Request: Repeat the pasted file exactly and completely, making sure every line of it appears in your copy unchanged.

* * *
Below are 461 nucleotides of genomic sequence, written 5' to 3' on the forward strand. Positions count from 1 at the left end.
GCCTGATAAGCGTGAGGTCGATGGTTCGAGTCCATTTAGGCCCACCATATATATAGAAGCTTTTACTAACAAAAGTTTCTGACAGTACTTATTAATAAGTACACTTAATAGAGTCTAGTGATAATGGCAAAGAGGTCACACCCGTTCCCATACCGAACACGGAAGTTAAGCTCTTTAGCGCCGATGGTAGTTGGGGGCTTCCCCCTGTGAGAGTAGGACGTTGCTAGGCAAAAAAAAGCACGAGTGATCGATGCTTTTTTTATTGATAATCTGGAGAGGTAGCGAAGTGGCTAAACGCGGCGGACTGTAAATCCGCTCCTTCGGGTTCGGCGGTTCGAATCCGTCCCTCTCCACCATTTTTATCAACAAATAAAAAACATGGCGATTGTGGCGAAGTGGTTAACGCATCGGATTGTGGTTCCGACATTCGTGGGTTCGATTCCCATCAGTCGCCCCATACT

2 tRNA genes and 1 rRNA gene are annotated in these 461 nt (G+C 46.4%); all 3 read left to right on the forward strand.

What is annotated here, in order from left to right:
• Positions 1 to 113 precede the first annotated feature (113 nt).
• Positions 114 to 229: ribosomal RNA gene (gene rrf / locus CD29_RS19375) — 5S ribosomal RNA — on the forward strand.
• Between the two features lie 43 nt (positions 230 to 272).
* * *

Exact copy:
Below are 461 nucleotides of genomic sequence, written 5' to 3' on the forward strand. Positions count from 1 at the left end.
GCCTGATAAGCGTGAGGTCGATGGTTCGAGTCCATTTAGGCCCACCATATATATAGAAGCTTTTACTAACAAAAGTTTCTGACAGTACTTATTAATAAGTACACTTAATAGAGTCTAGTGATAATGGCAAAGAGGTCACACCCGTTCCCATACCGAACACGGAAGTTAAGCTCTTTAGCGCCGATGGTAGTTGGGGGCTTCCCCCTGTGAGAGTAGGACGTTGCTAGGCAAAAAAAAGCACGAGTGATCGATGCTTTTTTTATTGATAATCTGGAGAGGTAGCGAAGTGGCTAAACGCGGCGGACTGTAAATCCGCTCCTTCGGGTTCGGCGGTTCGAATCCGTCCCTCTCCACCATTTTTATCAACAAATAAAAAACATGGCGATTGTGGCGAAGTGGTTAACGCATCGGATTGTGGTTCCGACATTCGTGGGTTCGATTCCCATCAGTCGCCCCATACT

2 tRNA genes and 1 rRNA gene are annotated in these 461 nt (G+C 46.4%); all 3 read left to right on the forward strand.

What is annotated here, in order from left to right:
• Positions 1 to 113 precede the first annotated feature (113 nt).
• Positions 114 to 229: ribosomal RNA gene (gene rrf / locus CD29_RS19375) — 5S ribosomal RNA — on the forward strand.
• Between the two features lie 43 nt (positions 230 to 272).